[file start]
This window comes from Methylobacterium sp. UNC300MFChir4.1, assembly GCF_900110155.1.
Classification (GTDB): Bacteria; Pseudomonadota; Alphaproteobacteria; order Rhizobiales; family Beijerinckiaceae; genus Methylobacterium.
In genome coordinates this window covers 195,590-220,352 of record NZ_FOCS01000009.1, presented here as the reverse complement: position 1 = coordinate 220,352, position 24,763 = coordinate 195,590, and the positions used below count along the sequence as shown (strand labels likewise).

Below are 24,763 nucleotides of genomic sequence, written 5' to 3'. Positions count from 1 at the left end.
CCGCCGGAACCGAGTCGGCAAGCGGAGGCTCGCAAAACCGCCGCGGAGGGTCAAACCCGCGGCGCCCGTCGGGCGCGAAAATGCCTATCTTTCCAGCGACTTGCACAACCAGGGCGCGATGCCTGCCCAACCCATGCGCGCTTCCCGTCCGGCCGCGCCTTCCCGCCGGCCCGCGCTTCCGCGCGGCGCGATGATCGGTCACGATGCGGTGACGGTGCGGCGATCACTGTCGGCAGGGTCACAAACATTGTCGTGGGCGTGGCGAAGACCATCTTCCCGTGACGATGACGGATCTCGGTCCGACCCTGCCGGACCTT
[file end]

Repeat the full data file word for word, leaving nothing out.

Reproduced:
This window comes from Methylobacterium sp. UNC300MFChir4.1, assembly GCF_900110155.1.
Classification (GTDB): Bacteria; Pseudomonadota; Alphaproteobacteria; order Rhizobiales; family Beijerinckiaceae; genus Methylobacterium.
In genome coordinates this window covers 195,590-220,352 of record NZ_FOCS01000009.1, presented here as the reverse complement: position 1 = coordinate 220,352, position 24,763 = coordinate 195,590, and the positions used below count along the sequence as shown (strand labels likewise).

Below are 24,763 nucleotides of genomic sequence, written 5' to 3'. Positions count from 1 at the left end.
CCGCCGGAACCGAGTCGGCAAGCGGAGGCTCGCAAAACCGCCGCGGAGGGTCAAACCCGCGGCGCCCGTCGGGCGCGAAAATGCCTATCTTTCCAGCGACTTGCACAACCAGGGCGCGATGCCTGCCCAACCCATGCGCGCTTCCCGTCCGGCCGCGCCTTCCCGCCGGCCCGCGCTTCCGCGCGGCGCGATGATCGGTCACGATGCGGTGACGGTGCGGCGATCACTGTCGGCAGGGTCACAAACATTGTCGTGGGCGTGGCGAAGACCATCTTCCCGTGACGATGACGGATCTCGGTCCGACCCTGCCGGACCTT